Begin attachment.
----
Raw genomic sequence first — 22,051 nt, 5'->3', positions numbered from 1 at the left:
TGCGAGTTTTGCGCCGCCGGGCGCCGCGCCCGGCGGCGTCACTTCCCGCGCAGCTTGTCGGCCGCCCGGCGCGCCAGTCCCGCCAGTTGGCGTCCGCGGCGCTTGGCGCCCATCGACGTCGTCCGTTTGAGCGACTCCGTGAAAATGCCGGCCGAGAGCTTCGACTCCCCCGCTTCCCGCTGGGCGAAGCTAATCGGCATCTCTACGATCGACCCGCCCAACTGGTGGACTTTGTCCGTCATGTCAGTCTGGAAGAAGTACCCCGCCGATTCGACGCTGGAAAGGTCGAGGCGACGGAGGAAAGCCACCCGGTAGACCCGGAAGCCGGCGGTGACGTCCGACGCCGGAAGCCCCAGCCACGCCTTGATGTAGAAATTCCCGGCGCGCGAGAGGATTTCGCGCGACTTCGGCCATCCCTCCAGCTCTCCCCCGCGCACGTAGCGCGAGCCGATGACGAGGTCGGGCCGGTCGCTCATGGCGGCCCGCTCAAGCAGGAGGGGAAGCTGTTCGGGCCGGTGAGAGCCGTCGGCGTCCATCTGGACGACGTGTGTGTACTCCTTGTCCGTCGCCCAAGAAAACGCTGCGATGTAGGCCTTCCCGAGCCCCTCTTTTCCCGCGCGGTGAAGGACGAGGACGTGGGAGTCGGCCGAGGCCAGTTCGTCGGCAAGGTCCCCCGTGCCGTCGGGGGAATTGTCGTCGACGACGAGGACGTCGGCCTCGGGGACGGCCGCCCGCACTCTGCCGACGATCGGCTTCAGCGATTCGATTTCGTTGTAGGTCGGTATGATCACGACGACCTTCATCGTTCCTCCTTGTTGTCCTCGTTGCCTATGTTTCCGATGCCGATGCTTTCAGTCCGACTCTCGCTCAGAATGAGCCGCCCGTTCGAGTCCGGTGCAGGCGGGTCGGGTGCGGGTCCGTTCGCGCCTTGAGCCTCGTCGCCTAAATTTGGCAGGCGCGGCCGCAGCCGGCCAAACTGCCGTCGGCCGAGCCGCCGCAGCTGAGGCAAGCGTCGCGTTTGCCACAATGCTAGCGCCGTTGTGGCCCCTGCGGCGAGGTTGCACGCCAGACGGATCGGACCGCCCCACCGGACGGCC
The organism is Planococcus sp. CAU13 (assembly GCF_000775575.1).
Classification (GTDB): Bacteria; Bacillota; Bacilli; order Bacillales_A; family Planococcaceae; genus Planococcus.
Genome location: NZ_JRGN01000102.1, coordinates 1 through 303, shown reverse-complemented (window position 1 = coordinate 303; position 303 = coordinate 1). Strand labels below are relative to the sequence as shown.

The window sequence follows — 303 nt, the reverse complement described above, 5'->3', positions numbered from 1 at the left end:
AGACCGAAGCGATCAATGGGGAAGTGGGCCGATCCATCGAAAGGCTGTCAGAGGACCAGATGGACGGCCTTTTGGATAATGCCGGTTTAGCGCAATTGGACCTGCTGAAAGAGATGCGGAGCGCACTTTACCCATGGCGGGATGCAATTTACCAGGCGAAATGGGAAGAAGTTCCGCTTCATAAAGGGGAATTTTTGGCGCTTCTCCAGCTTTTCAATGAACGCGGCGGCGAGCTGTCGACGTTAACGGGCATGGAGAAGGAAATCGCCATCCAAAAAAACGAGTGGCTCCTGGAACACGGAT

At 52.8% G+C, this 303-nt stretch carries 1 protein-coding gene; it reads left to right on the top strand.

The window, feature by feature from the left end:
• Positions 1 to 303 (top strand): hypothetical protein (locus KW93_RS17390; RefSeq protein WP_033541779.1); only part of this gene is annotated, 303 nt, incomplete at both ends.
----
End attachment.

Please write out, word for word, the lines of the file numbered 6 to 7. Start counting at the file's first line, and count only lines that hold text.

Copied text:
The window sequence follows — 303 nt, the reverse complement described above, 5'->3', positions numbered from 1 at the left end:
AGACCGAAGCGATCAATGGGGAAGTGGGCCGATCCATCGAAAGGCTGTCAGAGGACCAGATGGACGGCCTTTTGGATAATGCCGGTTTAGCGCAATTGGACCTGCTGAAAGAGATGCGGAGCGCACTTTACCCATGGCGGGATGCAATTTACCAGGCGAAATGGGAAGAAGTTCCGCTTCATAAAGGGGAATTTTTGGCGCTTCTCCAGCTTTTCAATGAACGCGGCGGCGAGCTGTCGACGTTAACGGGCATGGAGAAGGAAATCGCCATCCAAAAAAACGAGTGGCTCCTGGAACACGGAT